Great safety and security can be allowed for when you need to clean the house and have to restrict access to certain areas with wet floors or if you have a party with lots of guests or have guests who are allergic or afraid of dogs and you need to restrict contact.
Illness is not something we wish for or plan to happen, but it happens. In the event of a leg injury, chances are your dog needs to be restricted from moving in order to give the location a chance to heal. Most of the time cage confinement is recommended. If your dog is already used to a crate or cage, this will not stress them out or make them go crazy wanting to get out and risking even more injury.
Crate training is a very helpful and positive aid to help you toilet train your dog. The principle that a dog does not dirty where he/she eat and sleep is being used and when your dog is confined in his crate he will hold it in until it is time to go toilet.
Correcting destructive behavior
Some dogs become destructive when left unattended. It is a great convenience to us and a lesson to our dog to be crated if we have to be absent from home for a few hours.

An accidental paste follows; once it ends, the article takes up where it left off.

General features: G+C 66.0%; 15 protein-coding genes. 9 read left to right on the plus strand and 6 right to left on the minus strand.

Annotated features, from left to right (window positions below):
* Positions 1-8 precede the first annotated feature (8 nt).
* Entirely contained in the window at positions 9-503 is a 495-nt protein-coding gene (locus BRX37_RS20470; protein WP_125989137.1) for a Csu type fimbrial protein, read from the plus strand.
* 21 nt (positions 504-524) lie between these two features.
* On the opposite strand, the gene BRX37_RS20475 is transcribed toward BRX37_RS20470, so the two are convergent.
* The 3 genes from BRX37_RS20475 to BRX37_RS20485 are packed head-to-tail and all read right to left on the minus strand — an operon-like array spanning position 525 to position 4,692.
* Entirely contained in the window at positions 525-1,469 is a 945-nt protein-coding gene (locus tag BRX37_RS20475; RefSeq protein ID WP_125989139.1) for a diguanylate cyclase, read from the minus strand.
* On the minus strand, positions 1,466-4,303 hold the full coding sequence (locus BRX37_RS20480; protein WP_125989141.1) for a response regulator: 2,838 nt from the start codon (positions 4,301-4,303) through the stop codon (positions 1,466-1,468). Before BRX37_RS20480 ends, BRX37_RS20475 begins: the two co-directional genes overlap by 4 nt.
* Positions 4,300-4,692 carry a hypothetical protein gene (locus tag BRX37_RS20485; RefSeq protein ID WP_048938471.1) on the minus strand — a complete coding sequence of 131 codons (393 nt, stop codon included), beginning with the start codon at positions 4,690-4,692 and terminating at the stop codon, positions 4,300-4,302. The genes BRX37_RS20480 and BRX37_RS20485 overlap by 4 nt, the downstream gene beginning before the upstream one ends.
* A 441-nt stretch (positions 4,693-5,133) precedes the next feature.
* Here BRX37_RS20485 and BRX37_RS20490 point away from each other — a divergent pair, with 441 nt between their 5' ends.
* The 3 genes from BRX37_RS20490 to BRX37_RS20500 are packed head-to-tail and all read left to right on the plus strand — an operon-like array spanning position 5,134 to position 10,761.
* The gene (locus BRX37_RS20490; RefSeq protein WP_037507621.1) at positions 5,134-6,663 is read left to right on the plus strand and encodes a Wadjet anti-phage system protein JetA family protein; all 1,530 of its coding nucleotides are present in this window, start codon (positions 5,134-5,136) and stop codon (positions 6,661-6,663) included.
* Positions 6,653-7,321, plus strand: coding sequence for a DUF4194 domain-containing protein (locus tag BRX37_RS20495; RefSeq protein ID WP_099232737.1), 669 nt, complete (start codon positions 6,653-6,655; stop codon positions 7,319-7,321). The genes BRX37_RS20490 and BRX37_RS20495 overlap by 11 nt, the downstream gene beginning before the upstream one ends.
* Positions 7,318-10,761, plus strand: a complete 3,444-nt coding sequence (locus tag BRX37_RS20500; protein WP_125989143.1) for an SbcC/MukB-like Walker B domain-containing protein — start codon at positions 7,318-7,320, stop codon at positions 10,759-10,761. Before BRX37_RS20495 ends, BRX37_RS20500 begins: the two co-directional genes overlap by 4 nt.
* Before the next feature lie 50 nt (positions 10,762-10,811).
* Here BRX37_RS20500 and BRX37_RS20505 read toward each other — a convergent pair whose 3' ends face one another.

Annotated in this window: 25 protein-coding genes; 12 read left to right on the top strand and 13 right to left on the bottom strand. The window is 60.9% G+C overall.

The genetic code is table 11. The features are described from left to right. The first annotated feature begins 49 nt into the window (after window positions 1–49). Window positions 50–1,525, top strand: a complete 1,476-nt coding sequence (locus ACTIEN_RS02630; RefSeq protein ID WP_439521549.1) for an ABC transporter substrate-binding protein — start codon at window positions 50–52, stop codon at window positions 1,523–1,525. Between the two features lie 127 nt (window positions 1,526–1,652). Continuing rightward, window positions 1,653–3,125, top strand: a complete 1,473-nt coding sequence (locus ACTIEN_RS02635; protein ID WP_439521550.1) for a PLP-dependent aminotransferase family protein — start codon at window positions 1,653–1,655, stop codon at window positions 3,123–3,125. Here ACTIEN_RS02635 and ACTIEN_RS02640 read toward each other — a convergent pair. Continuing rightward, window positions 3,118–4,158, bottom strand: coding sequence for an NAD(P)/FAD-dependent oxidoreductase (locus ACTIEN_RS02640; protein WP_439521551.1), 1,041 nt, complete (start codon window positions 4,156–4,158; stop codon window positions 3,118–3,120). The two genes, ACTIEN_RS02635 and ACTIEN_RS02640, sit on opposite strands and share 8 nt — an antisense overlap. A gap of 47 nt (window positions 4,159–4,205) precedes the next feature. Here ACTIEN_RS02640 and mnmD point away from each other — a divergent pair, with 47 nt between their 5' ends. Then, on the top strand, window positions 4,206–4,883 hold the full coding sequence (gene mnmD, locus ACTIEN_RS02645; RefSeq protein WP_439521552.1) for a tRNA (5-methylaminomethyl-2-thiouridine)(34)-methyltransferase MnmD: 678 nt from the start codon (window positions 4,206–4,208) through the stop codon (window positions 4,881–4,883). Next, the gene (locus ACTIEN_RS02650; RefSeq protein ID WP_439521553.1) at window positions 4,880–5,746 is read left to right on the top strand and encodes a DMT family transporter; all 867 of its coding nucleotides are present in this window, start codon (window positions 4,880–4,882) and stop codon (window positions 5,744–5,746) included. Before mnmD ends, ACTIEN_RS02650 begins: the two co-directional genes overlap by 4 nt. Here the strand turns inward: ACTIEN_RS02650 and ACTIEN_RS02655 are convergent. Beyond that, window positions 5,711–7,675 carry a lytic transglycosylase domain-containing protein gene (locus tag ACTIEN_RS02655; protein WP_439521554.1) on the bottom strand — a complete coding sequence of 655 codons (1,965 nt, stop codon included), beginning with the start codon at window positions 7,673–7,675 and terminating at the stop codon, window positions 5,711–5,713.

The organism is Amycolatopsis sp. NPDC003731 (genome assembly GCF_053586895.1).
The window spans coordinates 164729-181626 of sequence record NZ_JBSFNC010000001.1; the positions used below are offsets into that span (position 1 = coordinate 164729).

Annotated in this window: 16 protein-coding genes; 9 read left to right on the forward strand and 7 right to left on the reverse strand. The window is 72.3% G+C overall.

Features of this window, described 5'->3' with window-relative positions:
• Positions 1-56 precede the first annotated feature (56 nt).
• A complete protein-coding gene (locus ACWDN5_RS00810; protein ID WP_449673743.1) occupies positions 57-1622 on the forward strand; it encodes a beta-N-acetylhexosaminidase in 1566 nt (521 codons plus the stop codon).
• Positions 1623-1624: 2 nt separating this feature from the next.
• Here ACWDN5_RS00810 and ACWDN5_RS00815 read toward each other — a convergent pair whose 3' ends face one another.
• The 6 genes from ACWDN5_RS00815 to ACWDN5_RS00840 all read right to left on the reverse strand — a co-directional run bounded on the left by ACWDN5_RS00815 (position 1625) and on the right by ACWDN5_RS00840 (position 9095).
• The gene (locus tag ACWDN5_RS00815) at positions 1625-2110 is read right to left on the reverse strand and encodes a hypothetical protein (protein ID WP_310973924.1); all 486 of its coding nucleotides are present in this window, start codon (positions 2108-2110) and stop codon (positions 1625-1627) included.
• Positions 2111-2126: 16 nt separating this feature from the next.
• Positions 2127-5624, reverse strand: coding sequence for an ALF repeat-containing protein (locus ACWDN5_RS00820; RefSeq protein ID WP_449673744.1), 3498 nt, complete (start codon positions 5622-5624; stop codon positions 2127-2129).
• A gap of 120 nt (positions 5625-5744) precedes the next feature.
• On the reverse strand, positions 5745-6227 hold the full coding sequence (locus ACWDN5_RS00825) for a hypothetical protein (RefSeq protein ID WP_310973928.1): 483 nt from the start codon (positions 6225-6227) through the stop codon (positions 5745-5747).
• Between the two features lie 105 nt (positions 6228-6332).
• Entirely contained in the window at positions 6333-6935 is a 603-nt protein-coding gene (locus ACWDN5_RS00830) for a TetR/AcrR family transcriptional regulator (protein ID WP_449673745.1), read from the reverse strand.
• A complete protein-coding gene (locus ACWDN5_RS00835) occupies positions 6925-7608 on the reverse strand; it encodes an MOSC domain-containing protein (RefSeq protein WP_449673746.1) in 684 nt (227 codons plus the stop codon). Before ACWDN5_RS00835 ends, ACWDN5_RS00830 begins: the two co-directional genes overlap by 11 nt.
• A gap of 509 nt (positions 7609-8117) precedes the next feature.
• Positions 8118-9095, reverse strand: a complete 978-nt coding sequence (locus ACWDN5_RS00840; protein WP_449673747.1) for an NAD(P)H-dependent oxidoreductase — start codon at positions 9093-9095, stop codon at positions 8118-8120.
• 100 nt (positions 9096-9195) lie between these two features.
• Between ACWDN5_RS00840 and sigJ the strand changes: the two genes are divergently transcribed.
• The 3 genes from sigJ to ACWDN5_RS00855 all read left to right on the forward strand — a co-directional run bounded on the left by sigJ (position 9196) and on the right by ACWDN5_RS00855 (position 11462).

Instill a routine
Dogs that have a daily routine feel more secure and thus tend to behave better than dogs that are left to rule the house. Certain hours of restriction puts a stable routine in their lives
For these useful things to work however, you should never use the crate as a prison or measure of punishment or a cage where they are locked up for hours and hours on end. Be sure to read our guide on how to introduce a crate and get your dog to absolutely love his crate!
10 Steps To Positive Crate Training
we have discussed in depth about the pros to having your dog crate trained. So now that you are convinced that it is a good idea, went and bought one and now you are looking at it and wonder what on earth to do next? Fear not! Follow our 10 easy steps below and you and your dog will master crate training in no time. Always remember easy does it, take it one day at a time.